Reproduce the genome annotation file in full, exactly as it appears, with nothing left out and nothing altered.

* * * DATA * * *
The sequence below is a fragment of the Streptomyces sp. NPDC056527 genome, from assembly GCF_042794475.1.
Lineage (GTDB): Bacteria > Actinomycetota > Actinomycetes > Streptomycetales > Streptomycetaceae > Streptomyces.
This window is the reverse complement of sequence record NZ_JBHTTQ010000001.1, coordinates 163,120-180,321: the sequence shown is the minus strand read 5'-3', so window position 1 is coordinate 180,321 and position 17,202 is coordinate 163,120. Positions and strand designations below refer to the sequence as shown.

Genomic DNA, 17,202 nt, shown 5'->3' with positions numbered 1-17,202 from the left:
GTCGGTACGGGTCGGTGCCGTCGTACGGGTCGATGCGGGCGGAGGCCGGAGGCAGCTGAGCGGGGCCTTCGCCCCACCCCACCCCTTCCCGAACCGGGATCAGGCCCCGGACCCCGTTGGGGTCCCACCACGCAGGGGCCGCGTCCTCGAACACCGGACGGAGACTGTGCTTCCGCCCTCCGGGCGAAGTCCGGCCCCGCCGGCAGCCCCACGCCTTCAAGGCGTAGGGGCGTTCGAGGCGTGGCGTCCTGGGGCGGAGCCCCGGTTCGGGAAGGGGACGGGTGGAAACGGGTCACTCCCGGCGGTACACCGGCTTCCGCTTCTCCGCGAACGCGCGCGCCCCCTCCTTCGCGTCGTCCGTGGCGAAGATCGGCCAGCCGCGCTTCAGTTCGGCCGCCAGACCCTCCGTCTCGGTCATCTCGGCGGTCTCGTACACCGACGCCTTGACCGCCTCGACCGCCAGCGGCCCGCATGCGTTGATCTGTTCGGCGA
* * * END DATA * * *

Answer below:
The sequence below is a fragment of the Streptomyces sp. NPDC056527 genome, from assembly GCF_042794475.1.
Lineage (GTDB): Bacteria > Actinomycetota > Actinomycetes > Streptomycetales > Streptomycetaceae > Streptomyces.
This window is the reverse complement of sequence record NZ_JBHTTQ010000001.1, coordinates 163,120-180,321: the sequence shown is the minus strand read 5'-3', so window position 1 is coordinate 180,321 and position 17,202 is coordinate 163,120. Positions and strand designations below refer to the sequence as shown.

Genomic DNA, 17,202 nt, shown 5'->3' with positions numbered 1-17,202 from the left:
GTCGGTACGGGTCGGTGCCGTCGTACGGGTCGATGCGGGCGGAGGCCGGAGGCAGCTGAGCGGGGCCTTCGCCCCACCCCACCCCTTCCCGAACCGGGATCAGGCCCCGGACCCCGTTGGGGTCCCACCACGCAGGGGCCGCGTCCTCGAACACCGGACGGAGACTGTGCTTCCGCCCTCCGGGCGAAGTCCGGCCCCGCCGGCAGCCCCACGCCTTCAAGGCGTAGGGGCGTTCGAGGCGTGGCGTCCTGGGGCGGAGCCCCGGTTCGGGAAGGGGACGGGTGGAAACGGGTCACTCCCGGCGGTACACCGGCTTCCGCTTCTCCGCGAACGCGCGCGCCCCCTCCTTCGCGTCGTCCGTGGCGAAGATCGGCCAGCCGCGCTTCAGTTCGGCCGCCAGACCCTCCGTCTCGGTCATCTCGGCGGTCTCGTACACCGACGCCTTGACCGCCTCGACCGCCAGCGGCCCGCATGCGTTGATCTGTTCGGCGA